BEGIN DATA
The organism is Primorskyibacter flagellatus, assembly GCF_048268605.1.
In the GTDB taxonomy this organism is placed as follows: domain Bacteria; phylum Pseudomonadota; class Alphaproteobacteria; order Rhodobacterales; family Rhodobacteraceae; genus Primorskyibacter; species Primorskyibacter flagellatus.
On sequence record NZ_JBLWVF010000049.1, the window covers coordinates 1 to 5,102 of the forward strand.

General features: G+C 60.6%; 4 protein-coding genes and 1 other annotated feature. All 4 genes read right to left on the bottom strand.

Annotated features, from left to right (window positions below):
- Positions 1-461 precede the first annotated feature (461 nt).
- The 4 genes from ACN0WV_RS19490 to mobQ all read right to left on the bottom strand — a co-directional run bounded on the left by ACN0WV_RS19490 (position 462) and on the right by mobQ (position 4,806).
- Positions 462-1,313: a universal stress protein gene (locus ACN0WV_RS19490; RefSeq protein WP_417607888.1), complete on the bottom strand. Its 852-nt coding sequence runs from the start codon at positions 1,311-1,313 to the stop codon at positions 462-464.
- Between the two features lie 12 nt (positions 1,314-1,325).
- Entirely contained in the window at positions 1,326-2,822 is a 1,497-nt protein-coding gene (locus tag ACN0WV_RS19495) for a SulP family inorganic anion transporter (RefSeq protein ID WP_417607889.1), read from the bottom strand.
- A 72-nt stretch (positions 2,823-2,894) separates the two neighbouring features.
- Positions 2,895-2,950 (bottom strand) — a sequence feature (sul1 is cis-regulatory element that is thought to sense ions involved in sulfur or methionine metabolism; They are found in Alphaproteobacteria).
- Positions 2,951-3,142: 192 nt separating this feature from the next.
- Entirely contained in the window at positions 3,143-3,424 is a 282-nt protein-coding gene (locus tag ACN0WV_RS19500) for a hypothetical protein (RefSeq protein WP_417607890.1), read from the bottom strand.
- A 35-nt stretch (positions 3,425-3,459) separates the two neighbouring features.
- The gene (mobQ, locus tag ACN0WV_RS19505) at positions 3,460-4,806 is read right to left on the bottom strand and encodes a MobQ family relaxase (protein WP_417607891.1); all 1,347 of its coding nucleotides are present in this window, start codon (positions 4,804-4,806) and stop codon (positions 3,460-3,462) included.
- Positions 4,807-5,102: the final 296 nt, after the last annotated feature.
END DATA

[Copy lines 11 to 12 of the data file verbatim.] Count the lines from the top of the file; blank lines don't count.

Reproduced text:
- A 72-nt stretch (positions 2,823-2,894) separates the two neighbouring features.
- Positions 2,895-2,950 (bottom strand) — a sequence feature (sul1 is cis-regulatory element that is thought to sense ions involved in sulfur or methionine metabolism; They are found in Alphaproteobacteria).